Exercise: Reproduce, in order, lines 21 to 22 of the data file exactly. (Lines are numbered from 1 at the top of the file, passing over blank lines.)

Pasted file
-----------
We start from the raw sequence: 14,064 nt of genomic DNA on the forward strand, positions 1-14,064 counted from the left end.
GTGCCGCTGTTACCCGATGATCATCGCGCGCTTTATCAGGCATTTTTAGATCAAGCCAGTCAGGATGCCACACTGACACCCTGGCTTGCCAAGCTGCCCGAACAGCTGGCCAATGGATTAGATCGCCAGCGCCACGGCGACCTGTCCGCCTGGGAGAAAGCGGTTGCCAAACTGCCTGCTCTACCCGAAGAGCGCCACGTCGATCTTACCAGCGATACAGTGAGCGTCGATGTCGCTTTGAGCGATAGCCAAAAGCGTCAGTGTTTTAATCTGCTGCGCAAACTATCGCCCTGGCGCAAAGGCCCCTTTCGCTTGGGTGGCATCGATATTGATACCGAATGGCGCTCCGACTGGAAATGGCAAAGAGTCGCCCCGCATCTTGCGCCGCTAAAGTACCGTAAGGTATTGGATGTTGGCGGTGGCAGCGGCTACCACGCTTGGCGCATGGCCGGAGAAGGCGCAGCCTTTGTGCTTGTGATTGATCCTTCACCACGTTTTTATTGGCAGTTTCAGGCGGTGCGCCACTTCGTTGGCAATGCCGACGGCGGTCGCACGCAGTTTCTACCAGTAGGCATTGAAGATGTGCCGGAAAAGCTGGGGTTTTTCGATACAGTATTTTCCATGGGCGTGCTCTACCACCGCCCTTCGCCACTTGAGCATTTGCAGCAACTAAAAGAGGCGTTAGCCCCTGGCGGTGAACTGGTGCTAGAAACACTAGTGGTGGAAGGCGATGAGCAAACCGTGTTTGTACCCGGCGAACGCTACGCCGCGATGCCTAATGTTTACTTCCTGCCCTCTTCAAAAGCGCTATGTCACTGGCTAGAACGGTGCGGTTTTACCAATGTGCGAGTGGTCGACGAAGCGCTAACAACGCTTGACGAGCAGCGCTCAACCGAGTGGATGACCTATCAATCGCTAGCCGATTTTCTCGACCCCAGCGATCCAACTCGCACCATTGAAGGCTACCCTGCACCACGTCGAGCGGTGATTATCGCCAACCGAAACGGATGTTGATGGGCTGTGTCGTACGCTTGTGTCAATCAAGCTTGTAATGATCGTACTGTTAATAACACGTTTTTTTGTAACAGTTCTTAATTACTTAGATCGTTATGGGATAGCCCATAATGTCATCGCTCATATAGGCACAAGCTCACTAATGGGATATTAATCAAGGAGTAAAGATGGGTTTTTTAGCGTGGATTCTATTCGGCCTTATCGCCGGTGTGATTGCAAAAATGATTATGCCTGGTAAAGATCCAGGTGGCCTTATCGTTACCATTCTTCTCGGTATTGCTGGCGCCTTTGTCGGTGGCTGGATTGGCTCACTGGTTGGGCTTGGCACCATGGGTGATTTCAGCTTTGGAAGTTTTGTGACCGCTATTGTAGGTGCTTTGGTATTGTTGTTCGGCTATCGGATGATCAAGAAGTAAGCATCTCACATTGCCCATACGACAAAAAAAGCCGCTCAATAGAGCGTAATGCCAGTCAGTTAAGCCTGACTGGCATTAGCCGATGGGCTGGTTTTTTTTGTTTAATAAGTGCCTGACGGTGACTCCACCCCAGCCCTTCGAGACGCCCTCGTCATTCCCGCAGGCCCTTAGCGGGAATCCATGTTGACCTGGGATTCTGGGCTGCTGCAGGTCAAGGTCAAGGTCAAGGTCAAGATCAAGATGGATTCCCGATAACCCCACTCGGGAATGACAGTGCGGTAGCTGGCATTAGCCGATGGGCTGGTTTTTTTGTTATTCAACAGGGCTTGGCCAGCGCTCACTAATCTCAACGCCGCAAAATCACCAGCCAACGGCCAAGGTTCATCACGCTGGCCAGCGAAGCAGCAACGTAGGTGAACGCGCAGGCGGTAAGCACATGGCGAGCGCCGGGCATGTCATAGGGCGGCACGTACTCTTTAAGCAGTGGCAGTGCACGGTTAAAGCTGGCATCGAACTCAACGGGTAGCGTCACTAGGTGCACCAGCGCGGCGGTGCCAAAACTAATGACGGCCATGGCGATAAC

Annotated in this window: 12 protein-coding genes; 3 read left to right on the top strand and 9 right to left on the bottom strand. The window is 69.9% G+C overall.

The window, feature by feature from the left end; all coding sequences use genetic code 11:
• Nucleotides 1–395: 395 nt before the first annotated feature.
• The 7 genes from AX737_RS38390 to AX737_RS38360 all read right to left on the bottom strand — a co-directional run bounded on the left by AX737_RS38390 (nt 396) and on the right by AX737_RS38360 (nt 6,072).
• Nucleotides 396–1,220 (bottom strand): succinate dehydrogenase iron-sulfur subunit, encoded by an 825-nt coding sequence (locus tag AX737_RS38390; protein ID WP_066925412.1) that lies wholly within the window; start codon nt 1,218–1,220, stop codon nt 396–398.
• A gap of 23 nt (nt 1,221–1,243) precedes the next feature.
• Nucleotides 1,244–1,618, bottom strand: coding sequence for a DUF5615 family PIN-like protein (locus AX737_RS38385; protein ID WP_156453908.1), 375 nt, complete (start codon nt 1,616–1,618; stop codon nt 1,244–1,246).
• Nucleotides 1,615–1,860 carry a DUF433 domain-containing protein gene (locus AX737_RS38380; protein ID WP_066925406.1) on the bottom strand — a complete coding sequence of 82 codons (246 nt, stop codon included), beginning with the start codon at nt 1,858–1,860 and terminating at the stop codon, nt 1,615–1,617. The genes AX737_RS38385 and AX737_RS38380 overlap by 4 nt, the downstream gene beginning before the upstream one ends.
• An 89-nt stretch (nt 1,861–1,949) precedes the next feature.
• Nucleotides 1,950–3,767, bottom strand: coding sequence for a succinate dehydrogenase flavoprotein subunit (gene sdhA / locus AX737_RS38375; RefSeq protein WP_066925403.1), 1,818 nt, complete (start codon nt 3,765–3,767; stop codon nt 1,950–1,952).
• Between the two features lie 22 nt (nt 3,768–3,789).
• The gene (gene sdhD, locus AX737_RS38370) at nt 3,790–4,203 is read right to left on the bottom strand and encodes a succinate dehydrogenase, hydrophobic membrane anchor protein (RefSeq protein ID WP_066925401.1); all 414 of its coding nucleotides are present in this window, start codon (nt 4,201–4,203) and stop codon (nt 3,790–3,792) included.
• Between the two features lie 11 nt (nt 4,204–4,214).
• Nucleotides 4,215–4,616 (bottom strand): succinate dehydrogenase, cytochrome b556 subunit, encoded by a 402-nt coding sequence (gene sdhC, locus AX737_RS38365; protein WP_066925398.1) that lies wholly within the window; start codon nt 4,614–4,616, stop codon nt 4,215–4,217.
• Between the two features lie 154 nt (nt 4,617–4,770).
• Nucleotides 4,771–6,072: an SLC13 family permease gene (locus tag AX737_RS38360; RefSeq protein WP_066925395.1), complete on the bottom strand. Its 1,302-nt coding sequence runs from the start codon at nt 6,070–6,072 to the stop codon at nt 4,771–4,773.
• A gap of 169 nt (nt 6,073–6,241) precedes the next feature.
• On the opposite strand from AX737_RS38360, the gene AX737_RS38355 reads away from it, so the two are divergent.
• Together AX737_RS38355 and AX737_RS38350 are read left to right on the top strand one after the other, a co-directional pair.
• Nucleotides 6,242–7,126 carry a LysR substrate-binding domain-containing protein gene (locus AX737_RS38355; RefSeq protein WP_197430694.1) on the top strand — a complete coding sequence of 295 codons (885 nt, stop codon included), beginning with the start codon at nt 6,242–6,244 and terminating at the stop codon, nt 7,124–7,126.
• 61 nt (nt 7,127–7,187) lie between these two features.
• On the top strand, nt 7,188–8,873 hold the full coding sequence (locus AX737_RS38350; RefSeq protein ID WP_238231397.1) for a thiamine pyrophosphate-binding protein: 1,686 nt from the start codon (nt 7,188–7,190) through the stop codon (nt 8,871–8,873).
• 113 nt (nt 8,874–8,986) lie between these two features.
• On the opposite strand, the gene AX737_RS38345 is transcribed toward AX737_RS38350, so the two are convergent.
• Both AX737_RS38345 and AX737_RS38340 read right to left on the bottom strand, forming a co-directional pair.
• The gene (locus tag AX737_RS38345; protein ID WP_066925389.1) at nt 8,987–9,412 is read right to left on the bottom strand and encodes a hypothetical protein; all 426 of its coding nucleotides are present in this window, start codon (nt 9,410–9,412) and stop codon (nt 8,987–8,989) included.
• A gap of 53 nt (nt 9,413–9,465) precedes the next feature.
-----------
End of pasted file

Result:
• Together AX737_RS38355 and AX737_RS38350 are read left to right on the top strand one after the other, a co-directional pair.
• Nucleotides 6,242–7,126 carry a LysR substrate-binding domain-containing protein gene (locus AX737_RS38355; RefSeq protein WP_197430694.1) on the top strand — a complete coding sequence of 295 codons (885 nt, stop codon included), beginning with the start codon at nt 6,242–6,244 and terminating at the stop codon, nt 7,124–7,126.